Just chiming in to say that option 2 is not a particularly good deal. You can pick up that model from Apple in the refurb section for $1529. It obviously doesn't come with Applecare, but does come with the same warranty as a new machine and, should you choose to within the year, you could AC to it and it would be through 2020. If anything, you can use this info to try to knock down the price from whomever is selling #2.
     
  15. csurfr thread starter macrumors 6502a

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    #15
    I did just that and he lowered it to 1250. More attractive now, yeah?
     
  16. cynics macrumors G4

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    Jan 8, 2012
    #16
    Yeah. Since I have a good amount of RAM (24gb) most of my commonly used programs open and close relatively quickly. However after a reboot which is slow, programs open slow. Things I don't use as often open up slow too like iMovie. Its bearable because I don't shut the Mac off. If I did I think I would get annoyed with it.

    Again it works good, just not as good as loading off an SSD which on new Macs with PCIe SSD's can be near instant.

    First world problems at their finest but still something to consider.
     
  17. csurfr thread starter macrumors 6502a

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    #17
    Yeah, I know. Decisions decisions. . . I feel like with what I am going to be doing the i7 would be crazy overkill, but the 3tb fusion drive, and already having 32gb of ram is worth it.
     
  18. cynics macrumors G4

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    Jan 8, 2012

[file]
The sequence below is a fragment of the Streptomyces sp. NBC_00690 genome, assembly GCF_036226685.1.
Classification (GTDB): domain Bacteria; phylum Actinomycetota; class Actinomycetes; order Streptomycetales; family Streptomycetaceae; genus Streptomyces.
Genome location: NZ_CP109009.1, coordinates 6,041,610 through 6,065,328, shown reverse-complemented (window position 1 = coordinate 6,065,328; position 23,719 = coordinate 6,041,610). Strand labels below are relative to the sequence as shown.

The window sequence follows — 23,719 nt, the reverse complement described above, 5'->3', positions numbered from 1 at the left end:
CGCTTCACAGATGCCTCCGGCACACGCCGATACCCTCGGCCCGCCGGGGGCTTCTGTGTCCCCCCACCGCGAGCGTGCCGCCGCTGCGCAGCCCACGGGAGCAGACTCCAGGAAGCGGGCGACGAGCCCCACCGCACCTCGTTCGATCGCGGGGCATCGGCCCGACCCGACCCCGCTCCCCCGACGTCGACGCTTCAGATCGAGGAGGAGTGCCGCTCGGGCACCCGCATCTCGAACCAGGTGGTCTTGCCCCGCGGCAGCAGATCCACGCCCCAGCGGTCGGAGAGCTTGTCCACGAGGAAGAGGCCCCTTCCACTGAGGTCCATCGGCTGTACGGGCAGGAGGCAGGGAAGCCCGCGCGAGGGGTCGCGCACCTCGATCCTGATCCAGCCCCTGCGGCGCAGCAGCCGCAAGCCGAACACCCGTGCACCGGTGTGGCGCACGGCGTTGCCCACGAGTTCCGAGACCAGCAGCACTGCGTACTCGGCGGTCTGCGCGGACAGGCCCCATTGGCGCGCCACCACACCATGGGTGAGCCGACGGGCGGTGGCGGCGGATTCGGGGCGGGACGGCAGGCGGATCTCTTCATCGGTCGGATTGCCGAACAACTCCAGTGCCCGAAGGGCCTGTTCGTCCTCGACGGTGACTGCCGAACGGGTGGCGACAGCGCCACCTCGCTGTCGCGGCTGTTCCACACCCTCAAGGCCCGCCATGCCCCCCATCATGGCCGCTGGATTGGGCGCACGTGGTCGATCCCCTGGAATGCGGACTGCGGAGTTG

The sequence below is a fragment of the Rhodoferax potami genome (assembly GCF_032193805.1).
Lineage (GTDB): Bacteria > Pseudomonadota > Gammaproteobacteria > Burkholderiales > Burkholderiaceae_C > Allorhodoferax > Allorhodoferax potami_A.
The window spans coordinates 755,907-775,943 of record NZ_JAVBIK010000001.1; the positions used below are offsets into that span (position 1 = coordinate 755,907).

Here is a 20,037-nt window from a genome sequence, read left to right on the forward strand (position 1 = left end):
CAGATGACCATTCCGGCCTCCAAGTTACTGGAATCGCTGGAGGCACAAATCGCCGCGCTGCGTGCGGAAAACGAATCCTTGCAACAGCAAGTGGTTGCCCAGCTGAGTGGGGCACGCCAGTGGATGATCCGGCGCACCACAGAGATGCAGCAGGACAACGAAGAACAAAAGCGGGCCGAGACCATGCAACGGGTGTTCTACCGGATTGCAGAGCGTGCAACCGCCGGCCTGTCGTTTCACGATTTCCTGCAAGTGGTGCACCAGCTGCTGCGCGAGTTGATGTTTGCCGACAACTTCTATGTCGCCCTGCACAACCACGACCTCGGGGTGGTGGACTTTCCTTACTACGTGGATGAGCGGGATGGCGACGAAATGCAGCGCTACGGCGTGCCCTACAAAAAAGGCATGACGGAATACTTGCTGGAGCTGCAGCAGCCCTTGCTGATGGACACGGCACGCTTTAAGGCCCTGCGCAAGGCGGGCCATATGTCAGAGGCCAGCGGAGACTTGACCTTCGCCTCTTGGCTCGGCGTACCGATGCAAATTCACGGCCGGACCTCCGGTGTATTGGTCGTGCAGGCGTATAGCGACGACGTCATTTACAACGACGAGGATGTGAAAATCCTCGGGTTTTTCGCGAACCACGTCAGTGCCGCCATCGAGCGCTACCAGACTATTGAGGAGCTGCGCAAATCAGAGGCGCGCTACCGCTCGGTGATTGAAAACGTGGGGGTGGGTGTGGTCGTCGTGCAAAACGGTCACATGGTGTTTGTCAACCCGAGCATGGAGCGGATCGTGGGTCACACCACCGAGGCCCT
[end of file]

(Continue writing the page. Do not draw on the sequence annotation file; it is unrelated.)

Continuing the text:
#18
    Or you can just keep your ear to the ground for lower spec iMac with faster storage. The problem you'll find is since Apple charges an arm and leg for SSD options they command a premium for resale, and its also what many people are looking for. Plus people that upgrade the storage speed on initial purchase also get faster CPU and GPU too which also increases resale and makes mid tier models with fast storage harder to come by.

    The 2nd option isn't a bad deal at that new price IMO. I don't know much about the 2015 innards but maybe you can upgrade the internal HDD to SSD later down the road if you feel its holding you back. Depending on the next iMac update I may just put an SSD in mine since I'm content with its CPU and GPU performance, well games like Cities Skylines could be better but its runs well enough.

    Not a terrible idea to plan for the future though, you could even save money. In retrospect I wouldn't currently be considering updating my 2013 if I bought a maxed out model when I had the chance. Now I'm torn between spending thousands on an iMac, or performing surgery on my current iMac. I'll need to wait until their is a new model out so I can make a more informed decision and have a fallback plan incase I break mine. Lol.
     
  19. csurfr thread starter macrumors 6502a

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    Seattle, WA
    #19
    Well, I took the plunge and went with option 1. I'm just getting creative cloud and everything on it now, but overall I'm pretty happy. It seems pretty fast, and looks absolutely new, so I'm less concerned about the warranty than I was before. With the i7 (even if it did thermal throttle a bit under heavy load) I'll be set for a little while, and I can't see how I'll ever fill 3tb of space.

    Thank you everyone for your input. I appreciated every comment that was made!
     
  20. nambuccaheadsau macrumors 6502a

    nambuccaheadsau

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    Oct 19, 2007
    Location:
    Nambucca Heads Australia
    #20
    I am sure you will be happy with it. The 128GB PCI-E flash storage with the Fusion drive is a great option and fast. The grfx are very solid with 4GB. One suggestion. For mine I only use Energizer Lithium Ultimate AA batteries and have found all rechargables simply a waste of money.

    Also keep your eyes open for a USB keyboard and mouse to toss in the bottom drawer. Very handy and some software installs like to kick in before Bluetooth loads.
     
  21. csurfr, Mar 7, 2017
    Last edited: Mar 7, 2017

    csurfr thread starter macrumors 6502a

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    Seattle, WA
    #21
    I actually have the Magic Keyboard 2 and Magic Trackpad (2?) as well as the ones it came with it. And this, paired with my 28" 4K Samsung display and I don't know what to do with all of the screen space.